If I was 7 years old today my parents would no doubt have bought me my own laptop, just as around 25 years ago we got our first home computer, the Acorn Electron. I was always the last to be picked for football, but I knew how to code in BASIC and how to pilot a Cobra MKIII into a space station without a docking computer.
These thoughts came to mind as I watched the Dell adverts currently running on TV. Consisting of scenes of middle class school children being given permanent spinal trauma by heavy rucksacks of evil books, they are saved from a lifetime of resembling Quasimodo by replacing their schoolbooks and folders with a Dell laptop, all to the tune of “Pack up your troubles in your old kit bag and smile, smile, smile.”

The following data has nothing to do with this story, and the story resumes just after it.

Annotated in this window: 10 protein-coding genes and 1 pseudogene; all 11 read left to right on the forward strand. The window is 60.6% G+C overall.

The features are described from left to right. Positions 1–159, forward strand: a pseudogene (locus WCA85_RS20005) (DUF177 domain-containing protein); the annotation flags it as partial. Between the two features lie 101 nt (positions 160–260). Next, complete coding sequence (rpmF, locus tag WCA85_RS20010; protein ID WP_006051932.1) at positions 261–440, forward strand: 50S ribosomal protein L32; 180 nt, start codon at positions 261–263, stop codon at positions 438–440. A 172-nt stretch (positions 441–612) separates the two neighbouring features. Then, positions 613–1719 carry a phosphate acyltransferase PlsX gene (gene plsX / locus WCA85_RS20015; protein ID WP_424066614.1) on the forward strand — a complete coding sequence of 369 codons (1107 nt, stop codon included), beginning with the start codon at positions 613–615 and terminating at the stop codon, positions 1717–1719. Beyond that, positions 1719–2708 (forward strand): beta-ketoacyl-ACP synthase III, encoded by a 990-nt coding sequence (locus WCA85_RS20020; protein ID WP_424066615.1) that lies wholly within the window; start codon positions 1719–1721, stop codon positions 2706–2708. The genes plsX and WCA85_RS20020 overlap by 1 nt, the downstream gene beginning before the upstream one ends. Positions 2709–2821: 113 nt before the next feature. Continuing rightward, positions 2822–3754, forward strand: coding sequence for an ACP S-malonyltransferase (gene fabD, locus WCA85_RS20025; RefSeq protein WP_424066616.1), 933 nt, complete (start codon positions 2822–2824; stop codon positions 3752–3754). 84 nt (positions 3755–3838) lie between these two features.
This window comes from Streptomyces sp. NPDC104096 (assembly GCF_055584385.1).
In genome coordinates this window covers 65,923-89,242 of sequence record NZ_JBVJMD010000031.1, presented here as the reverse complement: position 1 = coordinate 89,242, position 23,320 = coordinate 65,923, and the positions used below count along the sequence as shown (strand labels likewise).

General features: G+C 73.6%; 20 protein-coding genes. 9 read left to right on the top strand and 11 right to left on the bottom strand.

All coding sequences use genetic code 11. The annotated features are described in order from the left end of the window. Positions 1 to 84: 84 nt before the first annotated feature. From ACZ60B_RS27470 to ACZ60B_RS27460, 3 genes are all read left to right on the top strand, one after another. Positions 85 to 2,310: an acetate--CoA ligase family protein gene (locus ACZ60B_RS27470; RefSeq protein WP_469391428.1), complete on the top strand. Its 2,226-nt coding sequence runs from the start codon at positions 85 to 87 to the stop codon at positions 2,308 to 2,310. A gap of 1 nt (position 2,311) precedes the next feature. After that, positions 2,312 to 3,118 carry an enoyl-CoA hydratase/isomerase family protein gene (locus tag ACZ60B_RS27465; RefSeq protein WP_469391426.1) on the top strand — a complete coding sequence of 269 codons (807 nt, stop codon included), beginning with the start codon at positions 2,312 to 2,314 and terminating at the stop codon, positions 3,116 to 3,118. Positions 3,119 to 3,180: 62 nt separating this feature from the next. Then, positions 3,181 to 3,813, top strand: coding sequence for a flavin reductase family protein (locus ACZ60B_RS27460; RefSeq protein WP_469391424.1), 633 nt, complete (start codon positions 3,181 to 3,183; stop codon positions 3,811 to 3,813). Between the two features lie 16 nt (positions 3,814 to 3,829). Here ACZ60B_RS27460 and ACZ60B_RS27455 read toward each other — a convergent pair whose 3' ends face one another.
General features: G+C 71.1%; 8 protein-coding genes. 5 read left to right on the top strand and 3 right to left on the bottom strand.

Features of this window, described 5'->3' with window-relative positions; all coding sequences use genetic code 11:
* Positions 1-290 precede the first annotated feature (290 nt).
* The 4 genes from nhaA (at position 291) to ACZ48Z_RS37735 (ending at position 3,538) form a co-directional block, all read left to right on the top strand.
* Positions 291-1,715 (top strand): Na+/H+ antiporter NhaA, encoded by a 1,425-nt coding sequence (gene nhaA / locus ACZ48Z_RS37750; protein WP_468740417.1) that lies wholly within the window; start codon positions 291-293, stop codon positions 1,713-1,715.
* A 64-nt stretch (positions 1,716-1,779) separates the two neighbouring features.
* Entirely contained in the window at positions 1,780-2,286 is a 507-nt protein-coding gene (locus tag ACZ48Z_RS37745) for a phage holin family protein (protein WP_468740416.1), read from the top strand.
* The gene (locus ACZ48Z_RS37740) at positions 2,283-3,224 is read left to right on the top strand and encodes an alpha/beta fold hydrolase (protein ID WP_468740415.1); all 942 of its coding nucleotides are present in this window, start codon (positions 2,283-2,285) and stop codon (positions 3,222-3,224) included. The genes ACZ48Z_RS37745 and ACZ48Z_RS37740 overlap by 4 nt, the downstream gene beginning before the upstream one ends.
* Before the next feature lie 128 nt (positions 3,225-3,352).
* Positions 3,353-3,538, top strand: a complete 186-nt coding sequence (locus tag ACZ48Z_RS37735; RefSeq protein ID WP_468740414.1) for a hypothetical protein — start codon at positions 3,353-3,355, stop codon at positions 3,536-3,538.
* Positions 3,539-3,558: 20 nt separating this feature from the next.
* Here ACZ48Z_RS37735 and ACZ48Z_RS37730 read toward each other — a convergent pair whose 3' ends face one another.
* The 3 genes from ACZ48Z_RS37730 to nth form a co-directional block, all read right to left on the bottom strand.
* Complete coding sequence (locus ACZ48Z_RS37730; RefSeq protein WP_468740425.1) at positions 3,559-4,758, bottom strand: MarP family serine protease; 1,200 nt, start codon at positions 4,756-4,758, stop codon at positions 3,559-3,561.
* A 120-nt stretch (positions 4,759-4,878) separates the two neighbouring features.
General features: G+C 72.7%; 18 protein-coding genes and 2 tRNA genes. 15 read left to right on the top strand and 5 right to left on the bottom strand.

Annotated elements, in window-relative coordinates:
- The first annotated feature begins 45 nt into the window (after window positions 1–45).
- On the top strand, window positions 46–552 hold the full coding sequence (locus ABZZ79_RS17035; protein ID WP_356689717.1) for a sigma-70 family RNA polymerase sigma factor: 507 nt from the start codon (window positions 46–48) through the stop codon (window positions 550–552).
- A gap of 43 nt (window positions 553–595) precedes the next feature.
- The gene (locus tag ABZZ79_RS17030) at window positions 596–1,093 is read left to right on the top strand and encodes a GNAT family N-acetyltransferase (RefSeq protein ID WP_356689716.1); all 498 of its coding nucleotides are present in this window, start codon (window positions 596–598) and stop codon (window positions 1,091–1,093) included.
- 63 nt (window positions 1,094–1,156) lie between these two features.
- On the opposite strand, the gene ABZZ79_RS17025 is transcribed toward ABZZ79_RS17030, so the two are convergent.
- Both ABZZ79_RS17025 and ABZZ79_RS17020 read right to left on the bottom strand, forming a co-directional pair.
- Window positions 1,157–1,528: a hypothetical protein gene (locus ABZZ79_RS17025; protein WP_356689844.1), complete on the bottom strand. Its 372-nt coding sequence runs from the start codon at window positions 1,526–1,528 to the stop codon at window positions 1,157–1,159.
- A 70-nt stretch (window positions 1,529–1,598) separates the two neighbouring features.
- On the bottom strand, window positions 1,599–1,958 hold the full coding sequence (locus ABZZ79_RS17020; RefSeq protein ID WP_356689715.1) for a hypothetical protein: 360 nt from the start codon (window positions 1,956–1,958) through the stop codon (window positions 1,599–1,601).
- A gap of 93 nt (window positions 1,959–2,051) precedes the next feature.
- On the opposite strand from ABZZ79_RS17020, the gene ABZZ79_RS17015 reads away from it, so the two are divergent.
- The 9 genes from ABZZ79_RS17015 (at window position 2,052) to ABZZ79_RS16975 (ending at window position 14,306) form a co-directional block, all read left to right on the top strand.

Now, Dell are obviously not daft when it comes to marketing. I’m certainly not suggesting that they are predicting wholesale the replacement of schoolbooks with ebooks, indeed it’s unlikely that any child in the majority of mainstream schools would have the opportunity to use a laptop in class (or indeed anywhere else in the school before they were happy slapped and their Inspiron hurled from the nearest window to test its durability, or just filled with internet pornography). Dell have clearly decided that with financial security at an all time low and with an imminent V.A.T rise, most consumers will be holding off expensive tech purchases for themselves, but the middle class pushy/ concerned parents market is always strong – something that makers of SUVs have certainly capitalised on in recent years.
I’ve realised that from the age of about 7 I effectively received home tutoring in IT thanks to being able to spend time on my Acorn. As basic as the machine was, I was still ahead of many of my peers in computer literacy, and in many respects still am. The digital divide is still alive and well in this country and, without centralised standards for ICT in schools, computer literacy will beÃ‚Â dependent on family income and postcode lotteries for the forseeable future.